Gunmen have killed six people in a village in Nigeria's northern Kaduna state, a government official said on Thursday, in a region with a history of inter-ethnic violence.
The attack late on Wednesday was in a village in the Zango Katak region in Kaduna state, witnesses said, an area at the heart of post-election violence last April that left hundreds dead and thousands displaced.
Largely Muslim Northern Nigeria has been beset by violence for more than two years and it worsened when President Goodluck Jonathan, a Christian southerner, won the election last year.
The bulk of the unrest has been caused by Islamist sect Boko Haram but religious and ethnic tensions on the dividing lines between the mostly Muslim north and largely Christian south still stir up unrelated deadly clashes.
"Six people, including two pregnant women, were shot inside their houses and set ablaze, while a 2-year-old baby is injured," Domininc Yahaya, Zango Kataf local government chairman, told Reuters.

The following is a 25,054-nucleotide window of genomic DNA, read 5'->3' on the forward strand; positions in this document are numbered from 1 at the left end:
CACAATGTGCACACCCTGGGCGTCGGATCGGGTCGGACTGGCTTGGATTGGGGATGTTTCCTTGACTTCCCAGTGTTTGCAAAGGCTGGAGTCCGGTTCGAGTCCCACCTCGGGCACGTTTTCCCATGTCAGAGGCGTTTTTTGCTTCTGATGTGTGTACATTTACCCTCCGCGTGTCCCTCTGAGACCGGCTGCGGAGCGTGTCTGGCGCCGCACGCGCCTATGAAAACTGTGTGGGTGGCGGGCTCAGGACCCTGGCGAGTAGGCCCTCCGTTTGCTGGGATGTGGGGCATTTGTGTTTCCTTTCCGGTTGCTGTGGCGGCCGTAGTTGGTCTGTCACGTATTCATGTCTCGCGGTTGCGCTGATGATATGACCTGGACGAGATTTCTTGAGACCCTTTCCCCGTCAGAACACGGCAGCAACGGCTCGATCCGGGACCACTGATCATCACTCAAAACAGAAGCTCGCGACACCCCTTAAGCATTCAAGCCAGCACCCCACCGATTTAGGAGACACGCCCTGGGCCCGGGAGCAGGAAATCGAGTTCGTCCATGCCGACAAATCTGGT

"Youths in the community are restive and threatened reprisal attacks but we are trying to calm them down as we hold meetings with their leaders and various security agencies," he added.
The police confirmed the attack but gave no details on casualties. One witness said he heard the gunfire at around 2200 GMT on Wednesday and saw burnt corpses in the morning.
Boko Haram, which is based in the northeast of Nigeria, wants to impose sharia, Islamic law, more widely in a country of 160 million split roughly equally between Christians and Muslims.